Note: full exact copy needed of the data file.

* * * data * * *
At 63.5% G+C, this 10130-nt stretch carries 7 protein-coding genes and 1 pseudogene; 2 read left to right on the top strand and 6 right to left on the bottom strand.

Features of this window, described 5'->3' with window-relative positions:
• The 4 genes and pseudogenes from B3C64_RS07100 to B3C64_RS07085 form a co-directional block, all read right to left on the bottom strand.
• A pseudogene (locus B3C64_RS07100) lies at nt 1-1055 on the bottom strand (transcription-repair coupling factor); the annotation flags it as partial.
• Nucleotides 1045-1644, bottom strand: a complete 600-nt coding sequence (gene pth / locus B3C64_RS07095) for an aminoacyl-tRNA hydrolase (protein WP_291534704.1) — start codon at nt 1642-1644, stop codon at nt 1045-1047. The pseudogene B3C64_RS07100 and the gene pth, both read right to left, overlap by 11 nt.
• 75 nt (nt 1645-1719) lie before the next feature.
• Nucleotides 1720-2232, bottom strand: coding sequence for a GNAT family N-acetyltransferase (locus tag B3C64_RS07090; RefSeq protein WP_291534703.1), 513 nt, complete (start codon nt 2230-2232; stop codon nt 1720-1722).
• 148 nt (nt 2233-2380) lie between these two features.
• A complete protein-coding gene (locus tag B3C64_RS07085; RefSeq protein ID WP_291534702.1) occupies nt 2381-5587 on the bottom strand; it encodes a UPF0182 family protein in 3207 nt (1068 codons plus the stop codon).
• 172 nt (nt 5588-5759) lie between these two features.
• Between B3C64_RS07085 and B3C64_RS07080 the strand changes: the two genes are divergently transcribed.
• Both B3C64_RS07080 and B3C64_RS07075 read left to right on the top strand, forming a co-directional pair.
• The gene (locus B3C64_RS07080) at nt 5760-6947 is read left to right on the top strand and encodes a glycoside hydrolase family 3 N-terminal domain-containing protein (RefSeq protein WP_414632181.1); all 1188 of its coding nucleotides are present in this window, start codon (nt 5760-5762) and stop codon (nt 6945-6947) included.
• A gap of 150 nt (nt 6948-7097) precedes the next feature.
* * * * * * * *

At 63.5% G+C, this 10130-nt stretch carries 7 protein-coding genes and 1 pseudogene; 2 read left to right on the top strand and 6 right to left on the bottom strand.

Features of this window, described 5'->3' with window-relative positions:
• The 4 genes and pseudogenes from B3C64_RS07100 to B3C64_RS07085 form a co-directional block, all read right to left on the bottom strand.
• A pseudogene (locus B3C64_RS07100) lies at nt 1-1055 on the bottom strand (transcription-repair coupling factor); the annotation flags it as partial.
• Nucleotides 1045-1644, bottom strand: a complete 600-nt coding sequence (gene pth / locus B3C64_RS07095) for an aminoacyl-tRNA hydrolase (protein WP_291534704.1) — start codon at nt 1642-1644, stop codon at nt 1045-1047. The pseudogene B3C64_RS07100 and the gene pth, both read right to left, overlap by 11 nt.
• 75 nt (nt 1645-1719) lie before the next feature.
• Nucleotides 1720-2232, bottom strand: coding sequence for a GNAT family N-acetyltransferase (locus tag B3C64_RS07090; RefSeq protein WP_291534703.1), 513 nt, complete (start codon nt 2230-2232; stop codon nt 1720-1722).
• 148 nt (nt 2233-2380) lie between these two features.
• A complete protein-coding gene (locus tag B3C64_RS07085; RefSeq protein ID WP_291534702.1) occupies nt 2381-5587 on the bottom strand; it encodes a UPF0182 family protein in 3207 nt (1068 codons plus the stop codon).
• 172 nt (nt 5588-5759) lie between these two features.
• Between B3C64_RS07085 and B3C64_RS07080 the strand changes: the two genes are divergently transcribed.
• Both B3C64_RS07080 and B3C64_RS07075 read left to right on the top strand, forming a co-directional pair.
• The gene (locus B3C64_RS07080) at nt 5760-6947 is read left to right on the top strand and encodes a glycoside hydrolase family 3 N-terminal domain-containing protein (RefSeq protein WP_414632181.1); all 1188 of its coding nucleotides are present in this window, start codon (nt 5760-5762) and stop codon (nt 6945-6947) included.
• A gap of 150 nt (nt 6948-7097) precedes the next feature.